“We appreciate the USDA’s efforts on increasing transparency in poultry contract farming,” said Wayne Stafford, MDFB president. “The Maryland Farm Bureau believes these revisions can help growers make the best decision for their farm’s resources.”

Published in the Federal Register on June 8, MDFB supports the proposed transparency rules such as financial disclosures and facility modification disclosures, and minimum stocking density in order for growers to make an informed decision before contracting with integrators. MDFB also supports the proposed rules for those involved in integrators’ tournament systems, which can give more business to farms who meet higher production and other goals. 

Poultry farmers need transparency on guaranteed flock numbers, past revenues of the integrator’s farmers – per facility capacity, and disclosure of recent litigation against the integrator.

Additionally, growers in the tournament system need disclosure including input distribution, privacy-protected rankings, and breeder/health, settlement, and regional information, which should be provided on the settlement sheet. Further, the integrators should provide reason for canceled flocks.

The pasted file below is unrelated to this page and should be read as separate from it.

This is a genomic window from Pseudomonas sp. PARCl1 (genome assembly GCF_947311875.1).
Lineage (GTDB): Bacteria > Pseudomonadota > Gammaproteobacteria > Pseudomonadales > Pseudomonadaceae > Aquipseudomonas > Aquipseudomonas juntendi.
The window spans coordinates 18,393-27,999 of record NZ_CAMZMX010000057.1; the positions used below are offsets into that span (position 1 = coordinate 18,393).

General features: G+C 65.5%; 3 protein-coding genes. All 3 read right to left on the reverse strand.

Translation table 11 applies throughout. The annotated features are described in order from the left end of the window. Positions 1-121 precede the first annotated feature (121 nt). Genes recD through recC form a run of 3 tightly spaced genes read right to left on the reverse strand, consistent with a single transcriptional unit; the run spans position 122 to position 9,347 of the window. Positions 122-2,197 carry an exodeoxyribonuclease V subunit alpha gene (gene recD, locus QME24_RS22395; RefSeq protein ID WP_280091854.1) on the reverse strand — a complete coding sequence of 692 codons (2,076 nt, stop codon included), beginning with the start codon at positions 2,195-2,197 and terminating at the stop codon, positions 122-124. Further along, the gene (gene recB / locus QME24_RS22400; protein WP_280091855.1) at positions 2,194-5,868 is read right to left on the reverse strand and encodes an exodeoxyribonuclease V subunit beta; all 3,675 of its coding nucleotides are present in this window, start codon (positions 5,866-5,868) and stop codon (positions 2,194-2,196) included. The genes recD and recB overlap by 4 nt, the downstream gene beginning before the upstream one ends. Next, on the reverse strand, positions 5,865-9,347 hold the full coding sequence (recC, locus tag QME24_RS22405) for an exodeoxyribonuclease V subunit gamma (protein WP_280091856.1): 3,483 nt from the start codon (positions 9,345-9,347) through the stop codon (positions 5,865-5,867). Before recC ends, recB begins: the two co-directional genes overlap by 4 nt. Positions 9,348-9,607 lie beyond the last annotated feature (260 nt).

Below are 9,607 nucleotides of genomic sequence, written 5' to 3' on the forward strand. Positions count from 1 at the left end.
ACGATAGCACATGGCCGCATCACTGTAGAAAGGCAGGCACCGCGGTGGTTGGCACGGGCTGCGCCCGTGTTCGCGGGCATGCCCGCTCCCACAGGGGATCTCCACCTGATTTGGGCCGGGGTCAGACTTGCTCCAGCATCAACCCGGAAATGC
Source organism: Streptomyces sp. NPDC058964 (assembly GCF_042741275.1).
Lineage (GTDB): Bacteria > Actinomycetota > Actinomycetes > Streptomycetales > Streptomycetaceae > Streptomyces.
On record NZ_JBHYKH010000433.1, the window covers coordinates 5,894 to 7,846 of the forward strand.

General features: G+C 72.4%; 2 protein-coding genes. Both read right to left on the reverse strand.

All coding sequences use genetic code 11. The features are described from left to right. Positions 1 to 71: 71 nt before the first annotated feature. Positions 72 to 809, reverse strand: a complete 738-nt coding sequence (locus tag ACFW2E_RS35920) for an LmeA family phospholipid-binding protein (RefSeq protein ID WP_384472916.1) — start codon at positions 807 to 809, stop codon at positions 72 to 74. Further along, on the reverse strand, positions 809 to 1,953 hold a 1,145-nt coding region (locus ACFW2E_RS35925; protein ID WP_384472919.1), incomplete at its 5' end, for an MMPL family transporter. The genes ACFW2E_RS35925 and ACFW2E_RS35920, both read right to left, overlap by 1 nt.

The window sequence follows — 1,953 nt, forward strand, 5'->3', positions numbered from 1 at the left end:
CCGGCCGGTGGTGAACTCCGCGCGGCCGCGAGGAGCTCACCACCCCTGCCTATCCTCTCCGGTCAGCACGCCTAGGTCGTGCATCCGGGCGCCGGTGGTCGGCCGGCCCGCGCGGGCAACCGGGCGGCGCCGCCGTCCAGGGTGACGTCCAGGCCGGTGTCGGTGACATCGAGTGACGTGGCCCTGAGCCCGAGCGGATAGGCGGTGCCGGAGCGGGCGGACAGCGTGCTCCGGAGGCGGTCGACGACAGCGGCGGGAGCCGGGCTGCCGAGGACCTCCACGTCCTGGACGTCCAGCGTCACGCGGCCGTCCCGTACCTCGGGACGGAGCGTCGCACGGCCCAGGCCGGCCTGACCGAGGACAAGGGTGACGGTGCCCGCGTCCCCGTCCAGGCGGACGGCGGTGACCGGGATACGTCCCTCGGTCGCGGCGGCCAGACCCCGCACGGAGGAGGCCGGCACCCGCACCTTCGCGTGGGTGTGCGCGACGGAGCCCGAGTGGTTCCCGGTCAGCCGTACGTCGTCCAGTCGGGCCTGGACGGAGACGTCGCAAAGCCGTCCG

Some pitfalls that growers were not aware of ahead of time in the past were not only the requirement of facility modifications, but the expectation of purchasing certain brands of equipment when — sometimes seemingly arbitrary — modifications were required. This, and other lack of disclosure in contracts, led to great expense and disrupted production for the growers. 

In order for any adopted rules to stay relevant, MDFB recommends this to be an interim final rule, not a final rule, and encourage the Ag Marketing Service to be open-minded to other agencies within the Department for their successful livestock farming programs and data.

“The Maryland Farm Bureau appreciates the work the Department has done in crafting a proposal that will increase transparency within the highly integrated poultry industry. We submit these comments on behalf of our poultry growing-members and look forward to a continued dialogue with the Department on this issue,” said Stafford.

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MARYLAND FARM BUREAU®, INC. is a 501(c)(5) federation that serves as the united voice of Maryland farm families. Our organizational strength comes from the active participation of over 10,000 individual and family members who belong to the state’s 23 local county Farm Bureau organizations. Since 1915, Maryland Farm Bureau has been committed to protecting and growing agriculture and preserving rural life. Maryland Farm Bureau is a proud member of the American Farm Bureau® Federation. For more information, visit www.mdfarmbureau.com

Amber Pearson
Director of Media Relations, Maryland Farm Bureau, Inc.
573-268-6853  |  amber@TsnCommunications.com